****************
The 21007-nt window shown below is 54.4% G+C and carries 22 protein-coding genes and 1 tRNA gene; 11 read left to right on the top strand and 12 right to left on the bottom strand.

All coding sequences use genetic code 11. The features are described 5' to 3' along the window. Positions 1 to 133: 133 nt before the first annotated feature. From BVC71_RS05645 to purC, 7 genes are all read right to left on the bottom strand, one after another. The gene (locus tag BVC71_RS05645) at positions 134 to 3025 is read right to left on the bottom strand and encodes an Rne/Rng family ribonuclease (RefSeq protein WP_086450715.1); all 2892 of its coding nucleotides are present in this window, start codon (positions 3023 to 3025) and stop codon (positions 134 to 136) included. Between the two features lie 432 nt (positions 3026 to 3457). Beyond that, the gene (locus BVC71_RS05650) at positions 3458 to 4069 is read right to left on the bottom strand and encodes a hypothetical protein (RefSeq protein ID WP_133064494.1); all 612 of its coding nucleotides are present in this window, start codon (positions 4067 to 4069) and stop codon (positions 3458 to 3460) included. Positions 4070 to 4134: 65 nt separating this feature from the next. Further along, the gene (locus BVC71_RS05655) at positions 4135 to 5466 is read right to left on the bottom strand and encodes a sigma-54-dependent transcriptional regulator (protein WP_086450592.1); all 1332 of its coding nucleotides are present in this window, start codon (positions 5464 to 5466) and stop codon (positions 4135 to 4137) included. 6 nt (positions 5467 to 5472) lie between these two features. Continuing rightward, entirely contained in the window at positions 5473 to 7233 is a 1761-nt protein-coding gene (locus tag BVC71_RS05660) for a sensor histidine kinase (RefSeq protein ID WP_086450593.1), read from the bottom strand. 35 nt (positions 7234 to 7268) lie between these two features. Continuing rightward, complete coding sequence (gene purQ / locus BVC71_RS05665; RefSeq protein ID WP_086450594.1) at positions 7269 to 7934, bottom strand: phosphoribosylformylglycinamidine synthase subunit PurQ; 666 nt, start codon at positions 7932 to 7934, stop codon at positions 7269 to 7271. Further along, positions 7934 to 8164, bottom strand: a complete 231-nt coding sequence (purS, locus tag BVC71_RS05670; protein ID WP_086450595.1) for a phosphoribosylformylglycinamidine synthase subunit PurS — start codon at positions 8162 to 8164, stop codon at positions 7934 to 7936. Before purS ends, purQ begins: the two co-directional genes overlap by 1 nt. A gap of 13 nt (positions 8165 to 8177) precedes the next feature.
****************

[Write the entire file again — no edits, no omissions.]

The 21007-nt window shown below is 54.4% G+C and carries 22 protein-coding genes and 1 tRNA gene; 11 read left to right on the top strand and 12 right to left on the bottom strand.

All coding sequences use genetic code 11. The features are described 5' to 3' along the window. Positions 1 to 133: 133 nt before the first annotated feature. From BVC71_RS05645 to purC, 7 genes are all read right to left on the bottom strand, one after another. The gene (locus tag BVC71_RS05645) at positions 134 to 3025 is read right to left on the bottom strand and encodes an Rne/Rng family ribonuclease (RefSeq protein WP_086450715.1); all 2892 of its coding nucleotides are present in this window, start codon (positions 3023 to 3025) and stop codon (positions 134 to 136) included. Between the two features lie 432 nt (positions 3026 to 3457). Beyond that, the gene (locus BVC71_RS05650) at positions 3458 to 4069 is read right to left on the bottom strand and encodes a hypothetical protein (RefSeq protein ID WP_133064494.1); all 612 of its coding nucleotides are present in this window, start codon (positions 4067 to 4069) and stop codon (positions 3458 to 3460) included. Positions 4070 to 4134: 65 nt separating this feature from the next. Further along, the gene (locus BVC71_RS05655) at positions 4135 to 5466 is read right to left on the bottom strand and encodes a sigma-54-dependent transcriptional regulator (protein WP_086450592.1); all 1332 of its coding nucleotides are present in this window, start codon (positions 5464 to 5466) and stop codon (positions 4135 to 4137) included. 6 nt (positions 5467 to 5472) lie between these two features. Continuing rightward, entirely contained in the window at positions 5473 to 7233 is a 1761-nt protein-coding gene (locus tag BVC71_RS05660) for a sensor histidine kinase (RefSeq protein ID WP_086450593.1), read from the bottom strand. 35 nt (positions 7234 to 7268) lie between these two features. Continuing rightward, complete coding sequence (gene purQ / locus BVC71_RS05665; RefSeq protein ID WP_086450594.1) at positions 7269 to 7934, bottom strand: phosphoribosylformylglycinamidine synthase subunit PurQ; 666 nt, start codon at positions 7932 to 7934, stop codon at positions 7269 to 7271. Further along, positions 7934 to 8164, bottom strand: a complete 231-nt coding sequence (purS, locus tag BVC71_RS05670; protein ID WP_086450595.1) for a phosphoribosylformylglycinamidine synthase subunit PurS — start codon at positions 8162 to 8164, stop codon at positions 7934 to 7936. Before purS ends, purQ begins: the two co-directional genes overlap by 1 nt. A gap of 13 nt (positions 8165 to 8177) precedes the next feature.